While there is still time before the next tax filing season, choosing a return preparer now allows more time for taxpayers to consider appropriate options and to find and talk with prospective tax preparers rather than during tax season when they’re most busy.
Furthermore, it enables taxpayers to do some wise tax planning for the rest of the year. If a taxpayer prefers to pay someone to prepare their return, the Internal Revenue Service encourages them to choose that person wisely as the taxpayer is legally responsible for all the information included on the return.
Below are some tips taxpayers can keep in mind when selecting a tax professional:
- Select an ethical preparer. Taxpayers entrust some of their most vital personal data with the person preparing their tax return, including income, investments and Social Security numbers.
- Ask about service fees. Avoid preparers who base their fee on a percentage of the refund or those who say they can get larger refunds than others. Taxpayers need to ensure that any refund due is sent to them or deposited into their bank account, not into a preparer’s account.
- Be sure to use a preparer with a preparer tax identification number (PTIN). Paid tax return preparers must have a current PTIN to prepare a tax return. It is also a good idea to ask the preparer if they belong to a professional organization and attend continuing education classes.
- Research the preparer’s history. Check with the Better Business Bureau to see if the preparer has a questionable history. For the status of an enrolled agent’s license, check with the IRS Office of Enrollment (enrolled agents are licensed by the IRS and are specifically trained in federal tax planning, preparation and representation). For certified public accountants, verify with the state board of accountancy; for attorneys, check with the state bar association.
- Ask for e-file. Any paid preparer who prepares and files more than 10 returns for clients generally must file the returns electronically.
- Provide tax records. A good preparer will ask to see records and receipts. Do not use a preparer who is willing to e-file a return using the latest pay stub instead of the Form W-2. This is against IRS e-file rules.
- Make sure the preparer is available after the filing due date. This may be helpful if questions come up about the tax return. Taxpayers can designate their paid tax return preparer or another third party to speak to the IRS concerning the preparation of their return, payment/refund issues and mathematical errors. The third party authorization check box on Form 1040, Form 1040A and Form 1040EZ gives the designated party the authority to receive and inspect returns and return information for one year from the original due date of the return (without regard to extensions).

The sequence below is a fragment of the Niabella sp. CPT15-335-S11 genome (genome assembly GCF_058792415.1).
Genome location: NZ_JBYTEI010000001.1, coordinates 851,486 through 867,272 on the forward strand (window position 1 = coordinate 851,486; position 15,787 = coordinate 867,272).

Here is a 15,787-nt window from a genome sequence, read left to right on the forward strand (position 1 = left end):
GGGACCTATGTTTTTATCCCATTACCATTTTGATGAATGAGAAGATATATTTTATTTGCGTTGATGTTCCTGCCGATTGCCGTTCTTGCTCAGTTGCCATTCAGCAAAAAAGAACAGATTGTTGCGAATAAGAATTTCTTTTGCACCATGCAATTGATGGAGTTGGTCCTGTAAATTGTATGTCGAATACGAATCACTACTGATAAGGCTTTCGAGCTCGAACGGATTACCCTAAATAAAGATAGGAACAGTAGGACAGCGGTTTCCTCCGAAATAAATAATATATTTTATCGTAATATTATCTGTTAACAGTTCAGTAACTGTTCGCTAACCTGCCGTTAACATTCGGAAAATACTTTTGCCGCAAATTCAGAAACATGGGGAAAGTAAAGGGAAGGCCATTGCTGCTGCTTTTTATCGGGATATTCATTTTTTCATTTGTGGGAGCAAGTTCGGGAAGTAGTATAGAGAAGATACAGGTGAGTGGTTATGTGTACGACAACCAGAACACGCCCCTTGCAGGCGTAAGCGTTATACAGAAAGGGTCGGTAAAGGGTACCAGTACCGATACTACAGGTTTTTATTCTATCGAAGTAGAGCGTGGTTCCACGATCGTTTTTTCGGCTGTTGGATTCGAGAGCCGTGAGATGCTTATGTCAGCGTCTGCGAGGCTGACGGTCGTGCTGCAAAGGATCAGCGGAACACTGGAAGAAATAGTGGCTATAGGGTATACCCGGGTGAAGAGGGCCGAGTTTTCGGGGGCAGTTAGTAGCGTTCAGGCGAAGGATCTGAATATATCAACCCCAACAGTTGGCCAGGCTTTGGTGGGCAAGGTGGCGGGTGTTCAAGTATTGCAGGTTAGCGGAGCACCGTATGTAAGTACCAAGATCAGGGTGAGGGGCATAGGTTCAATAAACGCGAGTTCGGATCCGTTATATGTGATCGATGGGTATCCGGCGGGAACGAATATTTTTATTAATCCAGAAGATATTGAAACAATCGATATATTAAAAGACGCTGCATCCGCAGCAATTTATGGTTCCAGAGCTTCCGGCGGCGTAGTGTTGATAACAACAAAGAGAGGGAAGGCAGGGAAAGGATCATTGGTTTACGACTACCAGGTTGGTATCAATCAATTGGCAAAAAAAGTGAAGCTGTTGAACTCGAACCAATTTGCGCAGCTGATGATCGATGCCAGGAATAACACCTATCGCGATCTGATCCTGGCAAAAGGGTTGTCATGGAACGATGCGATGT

- Review the tax return and ask questions before signing. Taxpayers are legally responsible for what’s on their return, regardless of whether someone else prepared it. Make sure it’s accurate before signing it.
- Never sign a blank tax return. If a taxpayer signs a blank return the preparer could then put anything they want on the return — even their own bank account number for the tax refund.
- Preparers must sign the return and include their PTIN as required by law. The preparer must also give the taxpayer a copy of the return.
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Issue Number: 2012 – 6
There are many reasons to keep household records, including keeping track of your expenses, maintaining records for insurance purposes or getting a loan. You should have the same approach to managing your tax records.
You should keep all documents that may have an impact on your federal tax return. Records you should keep include bills, credit card and other receipts; invoices; mileage logs; canceled, imaged or substitute checks; proof of payments; and any other records to support deductions or credits you claim on your return.
Normally, you should keep these tax records for three years. It is a good idea to keep some documents longer, such as records relating to a home purchase or sale, stock transactions, IRA and business or rental property documentation. Keeping accurate records after you file your taxes will help you with documentation and substantiation if your tax return is selected for an audit.
You should also keep copies of your tax returns as part of your tax records. They can help you prepare future tax returns, and you will need them if you file an amended return. Copies of your returns and records can be helpful to your survivor or the executor or administrator of your estate. You may also need tax returns from previous years for loan applications, to estimate tax withholding or because records were destroyed in a natural disaster or fire. If your original tax returns were lost or destroyed, you can obtain copies or transcripts. There are three options for obtaining your federal tax return information – on the web, by phone or by mail.
For more information: www.onts9.com
Issue Number: IRS TAX TIP 2012-71
Keeping good records after you file your taxes is a good idea, as they will help you with documentation and substantiation if the IRS selects your return for an audit. Here are five tips from the IRS about keeping good records.
1. Normally, tax records should be kept for three years.
2. Some documents — such as records relating to a home purchase or sale, stock transactions, IRA and business or rental property — should be kept longer.
3. In most cases, the IRS does not require you to keep records in any special manner. Generally speaking, however, you should keep any and all documents that may have an impact on your federal tax return.
4. Records you should keep include bills, credit card and other receipts, invoices, mileage logs, canceled, imaged or substitute checks, proofs of payment, and any other records to support deductions or credits you claim on your return.
For more information: www.onts9.com